Uncontacted tribe photographed in Colombian Amazon
An uncontacted tribe has been photographed from the air in the Colombian Amazon.
The Indians, thought to be members of the Yuri tribe, live in the Rio Pure National Park, created in 2002 for their protection.
A report by conservation organization ACT Colombia states that there is evidence of another three uncontacted tribes in the area.
ACT and the Colombian National Park Service released the photographs to bolster protection for the Indians.
The park lies close to the Brazilian border and has been increasingly invaded by illegal gold-miners and loggers in recent years.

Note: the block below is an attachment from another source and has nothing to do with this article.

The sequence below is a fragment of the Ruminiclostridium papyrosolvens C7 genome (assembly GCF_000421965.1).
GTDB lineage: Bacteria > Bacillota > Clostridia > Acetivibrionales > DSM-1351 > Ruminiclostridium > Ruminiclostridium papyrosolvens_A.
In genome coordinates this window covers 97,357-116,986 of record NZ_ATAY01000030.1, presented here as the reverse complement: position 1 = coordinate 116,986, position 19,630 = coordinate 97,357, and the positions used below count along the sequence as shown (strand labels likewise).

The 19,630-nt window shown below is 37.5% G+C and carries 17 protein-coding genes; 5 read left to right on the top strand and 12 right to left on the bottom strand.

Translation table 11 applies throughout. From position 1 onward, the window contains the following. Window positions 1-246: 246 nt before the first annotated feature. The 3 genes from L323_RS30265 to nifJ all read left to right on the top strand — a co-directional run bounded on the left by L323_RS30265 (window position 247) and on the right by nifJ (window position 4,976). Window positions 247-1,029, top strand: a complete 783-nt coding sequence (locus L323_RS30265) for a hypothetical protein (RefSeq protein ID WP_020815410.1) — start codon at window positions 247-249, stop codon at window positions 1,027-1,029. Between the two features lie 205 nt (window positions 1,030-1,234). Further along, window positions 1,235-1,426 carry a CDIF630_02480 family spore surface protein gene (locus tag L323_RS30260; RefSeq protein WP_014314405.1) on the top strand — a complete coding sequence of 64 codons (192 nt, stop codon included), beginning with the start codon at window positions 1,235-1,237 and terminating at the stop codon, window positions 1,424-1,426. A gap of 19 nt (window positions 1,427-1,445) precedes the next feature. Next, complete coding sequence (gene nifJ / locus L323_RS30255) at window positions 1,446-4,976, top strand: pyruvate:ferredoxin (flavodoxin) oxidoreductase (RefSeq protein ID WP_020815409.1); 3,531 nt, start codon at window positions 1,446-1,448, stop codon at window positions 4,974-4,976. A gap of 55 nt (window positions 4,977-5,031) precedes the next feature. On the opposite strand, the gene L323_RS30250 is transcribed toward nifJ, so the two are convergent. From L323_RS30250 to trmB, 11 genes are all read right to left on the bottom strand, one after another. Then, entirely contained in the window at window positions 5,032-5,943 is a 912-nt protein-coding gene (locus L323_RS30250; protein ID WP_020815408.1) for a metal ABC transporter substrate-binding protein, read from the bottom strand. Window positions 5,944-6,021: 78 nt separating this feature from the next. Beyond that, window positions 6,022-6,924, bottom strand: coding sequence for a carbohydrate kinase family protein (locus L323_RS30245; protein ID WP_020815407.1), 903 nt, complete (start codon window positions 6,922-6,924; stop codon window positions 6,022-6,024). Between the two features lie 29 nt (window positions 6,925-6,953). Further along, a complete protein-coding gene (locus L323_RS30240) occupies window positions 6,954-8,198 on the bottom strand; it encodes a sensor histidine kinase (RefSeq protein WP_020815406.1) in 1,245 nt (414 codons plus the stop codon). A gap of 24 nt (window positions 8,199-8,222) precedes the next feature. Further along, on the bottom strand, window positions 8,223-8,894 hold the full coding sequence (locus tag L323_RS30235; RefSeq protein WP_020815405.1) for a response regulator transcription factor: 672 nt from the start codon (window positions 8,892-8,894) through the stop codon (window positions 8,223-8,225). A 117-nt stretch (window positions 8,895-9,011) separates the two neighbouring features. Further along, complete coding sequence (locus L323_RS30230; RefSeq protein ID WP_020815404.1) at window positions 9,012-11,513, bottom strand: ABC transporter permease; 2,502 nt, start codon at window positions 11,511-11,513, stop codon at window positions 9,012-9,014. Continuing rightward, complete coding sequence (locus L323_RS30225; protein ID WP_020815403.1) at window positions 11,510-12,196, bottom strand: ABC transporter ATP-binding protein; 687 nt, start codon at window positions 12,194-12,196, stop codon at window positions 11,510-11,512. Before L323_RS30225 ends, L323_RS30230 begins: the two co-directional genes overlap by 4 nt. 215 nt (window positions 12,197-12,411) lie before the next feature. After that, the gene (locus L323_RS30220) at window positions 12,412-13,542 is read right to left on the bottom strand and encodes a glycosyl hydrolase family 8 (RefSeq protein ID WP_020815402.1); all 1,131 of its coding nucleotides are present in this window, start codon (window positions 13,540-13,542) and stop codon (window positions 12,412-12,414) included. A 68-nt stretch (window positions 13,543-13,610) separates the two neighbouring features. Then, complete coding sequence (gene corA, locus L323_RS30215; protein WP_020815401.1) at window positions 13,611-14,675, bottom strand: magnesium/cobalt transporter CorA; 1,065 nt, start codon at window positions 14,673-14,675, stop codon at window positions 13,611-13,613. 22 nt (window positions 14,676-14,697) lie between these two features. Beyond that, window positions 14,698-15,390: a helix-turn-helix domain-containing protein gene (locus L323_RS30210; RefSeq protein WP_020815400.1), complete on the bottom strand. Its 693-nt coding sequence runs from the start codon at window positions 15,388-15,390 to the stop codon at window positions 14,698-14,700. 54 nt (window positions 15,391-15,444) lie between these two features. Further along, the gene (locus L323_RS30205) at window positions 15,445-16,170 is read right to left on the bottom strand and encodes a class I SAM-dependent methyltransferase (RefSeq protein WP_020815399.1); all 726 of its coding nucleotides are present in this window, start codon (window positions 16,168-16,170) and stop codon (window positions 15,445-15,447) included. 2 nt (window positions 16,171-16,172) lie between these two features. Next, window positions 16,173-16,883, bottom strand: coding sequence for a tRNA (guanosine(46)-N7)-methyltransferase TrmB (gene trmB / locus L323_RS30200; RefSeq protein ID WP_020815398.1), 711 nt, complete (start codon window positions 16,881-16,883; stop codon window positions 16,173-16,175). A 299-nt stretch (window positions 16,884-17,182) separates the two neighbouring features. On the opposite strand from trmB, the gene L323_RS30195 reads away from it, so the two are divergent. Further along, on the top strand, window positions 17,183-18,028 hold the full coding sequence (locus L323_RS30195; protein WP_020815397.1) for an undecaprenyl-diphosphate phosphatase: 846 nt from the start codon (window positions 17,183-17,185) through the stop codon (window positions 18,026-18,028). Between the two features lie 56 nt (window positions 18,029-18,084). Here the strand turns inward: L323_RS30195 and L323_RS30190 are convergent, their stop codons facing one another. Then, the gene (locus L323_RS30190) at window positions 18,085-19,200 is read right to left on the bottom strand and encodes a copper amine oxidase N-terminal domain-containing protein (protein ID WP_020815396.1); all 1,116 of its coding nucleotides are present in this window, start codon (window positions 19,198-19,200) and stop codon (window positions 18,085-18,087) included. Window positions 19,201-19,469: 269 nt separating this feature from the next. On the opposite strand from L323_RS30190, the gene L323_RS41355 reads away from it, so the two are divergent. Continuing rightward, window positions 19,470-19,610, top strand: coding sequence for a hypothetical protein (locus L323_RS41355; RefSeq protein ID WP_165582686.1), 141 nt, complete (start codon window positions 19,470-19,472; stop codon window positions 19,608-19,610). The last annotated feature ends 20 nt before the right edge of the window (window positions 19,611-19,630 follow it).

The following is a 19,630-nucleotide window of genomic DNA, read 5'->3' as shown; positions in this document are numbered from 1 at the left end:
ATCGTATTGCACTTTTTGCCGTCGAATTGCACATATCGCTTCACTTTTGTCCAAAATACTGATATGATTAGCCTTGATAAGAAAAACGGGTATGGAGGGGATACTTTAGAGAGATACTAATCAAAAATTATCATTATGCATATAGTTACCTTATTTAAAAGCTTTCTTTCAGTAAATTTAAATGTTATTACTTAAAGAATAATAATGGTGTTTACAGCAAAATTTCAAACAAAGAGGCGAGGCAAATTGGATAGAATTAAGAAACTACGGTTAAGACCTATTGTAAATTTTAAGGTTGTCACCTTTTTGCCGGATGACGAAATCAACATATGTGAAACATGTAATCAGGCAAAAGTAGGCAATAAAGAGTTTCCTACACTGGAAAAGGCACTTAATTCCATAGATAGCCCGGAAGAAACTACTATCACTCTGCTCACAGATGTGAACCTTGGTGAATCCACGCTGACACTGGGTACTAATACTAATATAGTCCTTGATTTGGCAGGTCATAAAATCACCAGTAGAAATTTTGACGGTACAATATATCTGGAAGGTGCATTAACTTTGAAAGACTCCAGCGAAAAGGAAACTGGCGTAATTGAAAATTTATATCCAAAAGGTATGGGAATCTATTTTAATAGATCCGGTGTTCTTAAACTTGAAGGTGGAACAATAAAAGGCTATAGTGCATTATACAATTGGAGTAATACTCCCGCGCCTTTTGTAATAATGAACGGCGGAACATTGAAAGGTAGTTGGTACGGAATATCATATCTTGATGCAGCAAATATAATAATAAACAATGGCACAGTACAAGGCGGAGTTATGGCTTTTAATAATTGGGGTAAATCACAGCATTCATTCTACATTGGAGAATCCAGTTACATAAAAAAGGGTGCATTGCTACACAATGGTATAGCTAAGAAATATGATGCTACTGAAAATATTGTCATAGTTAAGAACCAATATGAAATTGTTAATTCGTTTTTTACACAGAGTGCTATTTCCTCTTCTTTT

Illegal armed guerrilla groups are also present in the area, placing the lives of the Indians at extreme risk.
Survival is monitoring the situation and has written to the Colombian government urging it to ensure the safety and survival of the uncontacted Indians.
- India: Tribe faces eviction from tiger reserve – but uranium exploration approved June 15, 2017
- UN condemns Brazil’s “attack” on indigenous peoples June 9, 2017
- Bangladesh: Hundreds of Jumma houses torched by settlers – as army and police stand by June 8, 2017
- Kenya: Victory for Ogiek tribe in historic court ruling June 7, 2017